The same thing might have been said of David McKay and Bradley Crowder, a pair of greenhorn activists from George W. Bush’s Texas hometown who had driven up for the protests. Wide-eyed guys in their early 20s, they’d come of age hanging out in sleepy downtown Midland, commiserating about the Iraq War and the administration’s assault on civil liberties.

Read the rest of this article from Mother Jones Magazine here.

Profiles of Provocateurs

This is a very thorough and helpful look at a few recent provocateurs who have wreaked havoc in the movement. While reading this, however, it might be best to jump to the final section first- Proceed With Caution- (or at least make sure one gets to the end 🙂 )and remember that as Kristian Williams writes “it is totally conceivable, maybe even likely, that a person could fit this sort of pattern and not be a government agent” and that “it is important, therefore, not to jump to conclusions — and especially, not to jump to conclusions publicly. There is entirely too much mud-slinging, rumor-mongering, and trial-by-flame-war in the anarchist movement already. We can’t afford to make it worse with premature denunciations or allegations we can’t substantiate.”

Profiles of Provocateurs
by Kristian Williams

A recent article in Seattle’s Stranger detailed a long-term police operation to monitor, infiltrate, and entrap activists in Seattle: “The Long Con,” by Brendan Kiley, May 4, 2011:

The story is long, convoluted, and more than a little absurd; it’s all rather like the plot of a Coen Brothers’ movie. But the short version is that an undercover Seattle cop infiltrated an after-hours party scene — what prosecutors called “underground illegal gambling enterprises (concurrent with illegal liquor sales).” (All quotes in this section are from the Stranger article.) The SPD hoped to find some dirt on local politicians, the FBI hoped to find a connection to the Earth Liberation Front, and after two years they finally managed to hook someone with a drug scam:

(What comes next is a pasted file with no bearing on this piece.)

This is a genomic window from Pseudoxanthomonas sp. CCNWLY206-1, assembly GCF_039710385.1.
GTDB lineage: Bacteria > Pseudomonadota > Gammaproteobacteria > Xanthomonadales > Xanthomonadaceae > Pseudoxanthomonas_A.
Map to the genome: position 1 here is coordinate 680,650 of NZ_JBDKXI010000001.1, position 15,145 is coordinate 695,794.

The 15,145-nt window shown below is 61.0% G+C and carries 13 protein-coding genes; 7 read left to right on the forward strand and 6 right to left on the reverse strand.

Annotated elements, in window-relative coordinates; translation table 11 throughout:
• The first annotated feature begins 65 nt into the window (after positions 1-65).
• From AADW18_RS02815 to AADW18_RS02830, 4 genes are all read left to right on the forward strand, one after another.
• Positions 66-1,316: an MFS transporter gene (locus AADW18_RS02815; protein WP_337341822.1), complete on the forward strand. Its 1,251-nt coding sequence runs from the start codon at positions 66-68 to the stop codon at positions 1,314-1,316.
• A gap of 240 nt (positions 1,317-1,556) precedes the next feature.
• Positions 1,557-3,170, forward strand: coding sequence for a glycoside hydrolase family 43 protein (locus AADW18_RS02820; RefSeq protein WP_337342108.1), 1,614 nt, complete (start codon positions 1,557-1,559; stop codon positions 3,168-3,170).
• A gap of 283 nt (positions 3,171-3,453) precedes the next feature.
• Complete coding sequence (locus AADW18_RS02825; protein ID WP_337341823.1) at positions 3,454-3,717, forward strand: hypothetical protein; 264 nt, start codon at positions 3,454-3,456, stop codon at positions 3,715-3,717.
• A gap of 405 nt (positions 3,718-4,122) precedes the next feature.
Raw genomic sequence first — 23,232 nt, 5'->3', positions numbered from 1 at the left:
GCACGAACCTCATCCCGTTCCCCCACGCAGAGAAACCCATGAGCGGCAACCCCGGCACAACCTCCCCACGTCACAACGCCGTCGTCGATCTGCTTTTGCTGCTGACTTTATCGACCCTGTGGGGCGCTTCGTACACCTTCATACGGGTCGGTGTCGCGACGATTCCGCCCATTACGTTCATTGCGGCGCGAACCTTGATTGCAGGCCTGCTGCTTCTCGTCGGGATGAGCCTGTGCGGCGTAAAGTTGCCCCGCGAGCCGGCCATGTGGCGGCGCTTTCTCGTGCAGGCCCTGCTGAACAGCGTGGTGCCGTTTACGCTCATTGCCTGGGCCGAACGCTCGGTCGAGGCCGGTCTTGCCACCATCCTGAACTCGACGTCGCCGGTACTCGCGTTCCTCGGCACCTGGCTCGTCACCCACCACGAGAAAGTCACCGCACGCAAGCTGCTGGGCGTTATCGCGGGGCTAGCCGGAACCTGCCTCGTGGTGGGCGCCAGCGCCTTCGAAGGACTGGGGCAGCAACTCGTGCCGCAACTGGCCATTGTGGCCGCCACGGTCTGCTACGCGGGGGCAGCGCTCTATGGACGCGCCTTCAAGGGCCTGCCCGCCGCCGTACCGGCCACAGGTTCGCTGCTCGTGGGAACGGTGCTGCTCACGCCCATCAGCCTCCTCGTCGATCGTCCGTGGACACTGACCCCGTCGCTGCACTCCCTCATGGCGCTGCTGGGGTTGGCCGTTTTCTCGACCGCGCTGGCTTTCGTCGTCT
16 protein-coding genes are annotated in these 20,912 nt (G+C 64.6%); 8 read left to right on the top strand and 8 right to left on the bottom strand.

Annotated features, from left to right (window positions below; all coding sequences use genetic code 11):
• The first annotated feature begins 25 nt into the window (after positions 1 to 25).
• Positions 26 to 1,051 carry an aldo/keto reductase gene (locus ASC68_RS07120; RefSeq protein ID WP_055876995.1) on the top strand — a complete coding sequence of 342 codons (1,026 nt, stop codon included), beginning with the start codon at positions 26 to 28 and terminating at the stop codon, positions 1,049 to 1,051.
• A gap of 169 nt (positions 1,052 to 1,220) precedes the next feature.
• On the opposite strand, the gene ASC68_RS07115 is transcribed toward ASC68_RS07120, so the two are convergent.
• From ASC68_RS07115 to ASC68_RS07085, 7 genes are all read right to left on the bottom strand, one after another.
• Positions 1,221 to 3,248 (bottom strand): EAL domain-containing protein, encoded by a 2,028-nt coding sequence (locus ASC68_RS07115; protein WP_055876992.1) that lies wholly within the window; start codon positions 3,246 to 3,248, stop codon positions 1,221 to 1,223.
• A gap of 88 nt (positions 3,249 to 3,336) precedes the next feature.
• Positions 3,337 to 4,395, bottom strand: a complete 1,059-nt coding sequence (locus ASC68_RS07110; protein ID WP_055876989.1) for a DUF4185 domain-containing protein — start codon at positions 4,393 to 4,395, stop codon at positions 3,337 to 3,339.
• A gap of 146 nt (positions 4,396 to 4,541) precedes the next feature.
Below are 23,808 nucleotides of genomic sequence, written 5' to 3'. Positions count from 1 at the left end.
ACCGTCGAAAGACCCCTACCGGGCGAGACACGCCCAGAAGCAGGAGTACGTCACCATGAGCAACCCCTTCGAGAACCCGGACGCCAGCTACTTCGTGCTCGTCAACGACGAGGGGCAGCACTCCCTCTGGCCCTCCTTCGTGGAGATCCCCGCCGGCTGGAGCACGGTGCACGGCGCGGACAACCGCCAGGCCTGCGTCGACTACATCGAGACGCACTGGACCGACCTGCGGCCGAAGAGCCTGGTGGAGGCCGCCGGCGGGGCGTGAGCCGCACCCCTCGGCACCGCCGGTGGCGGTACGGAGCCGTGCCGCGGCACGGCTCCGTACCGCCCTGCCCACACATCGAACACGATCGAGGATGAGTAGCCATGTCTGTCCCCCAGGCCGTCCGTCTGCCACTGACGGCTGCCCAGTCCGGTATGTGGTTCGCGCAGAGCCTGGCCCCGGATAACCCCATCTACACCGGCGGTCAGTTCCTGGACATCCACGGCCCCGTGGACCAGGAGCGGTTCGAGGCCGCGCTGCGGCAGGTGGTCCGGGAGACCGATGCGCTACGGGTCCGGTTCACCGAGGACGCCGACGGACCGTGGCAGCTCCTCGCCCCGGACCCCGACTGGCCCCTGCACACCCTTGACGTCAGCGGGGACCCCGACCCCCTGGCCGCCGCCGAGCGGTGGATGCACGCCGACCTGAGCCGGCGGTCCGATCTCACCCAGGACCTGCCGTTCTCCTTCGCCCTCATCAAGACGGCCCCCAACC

“Bryan [Owens] had been pushing Rick [Wilson]—and everyone in their social set—for years to help him buy ever-larger amounts of cocaine. . . . he tried to play on people’s greed. ‘He’s like, “I can make you a millionaire,”‘ Rick remembers. . . . ‘He said he would pay for the drugs and I would take no financial risk. I told him to go fuck himself. He kept pestering me. I did, to my eternal shame, help him out,’ Rick says. ‘I asked around to some people who asked around to some people who eventually gave him some.'” Continue reading

UK: Third undercover police spy unmasked as scale of network emerges

Marc JacobsFrom the Guardian:

The unprecedented scale of undercover operations used by police to monitor Britain’s political protest movements was laid bare tonight after a third police spy was identified by the Guardian.

News of the existence of the 44-year-old male officer, who was involved in a sexual relationship while undercover, comes as regulators prepare two separate official inquiries into the activities of this hitherto secret police surveillance network.

The latest officer, whose identity has been withheld amid fears for his safety in other criminal operations, worked for four years undercover with an anarchist group in Cardiff.
Continue reading

UK: Police Informant revealed

Mark KennedyMark Kennedy AKA Mark Stone, who lived in Nottingham, has been exposed as having worked as an undercover police officer and this has been confirmed by Nottingham Indymedia and endorsed by other activist groups.

From 2000 to at least the end of 2009, Mark Kennedy was a well-known face in the local activist community and was actively involved in various environmental, animal rights, anti-capitalist and anti-fascist groups and campaigns.

Investigations into his identity revealed evidence that he has been a police officer and a face-to-face confession has confirmed this. The people involved in confronting Mark and getting his confession from him make clear that for security reasons no more information can be made public at this stage.

Any american or kanadian who knows that they had contact with him please make known the times and initiatives that he may have attended.

More information will be made public as it’s compiled…

Setting the record straight: FBI surveillance and Iowa City

From The Daily Iowan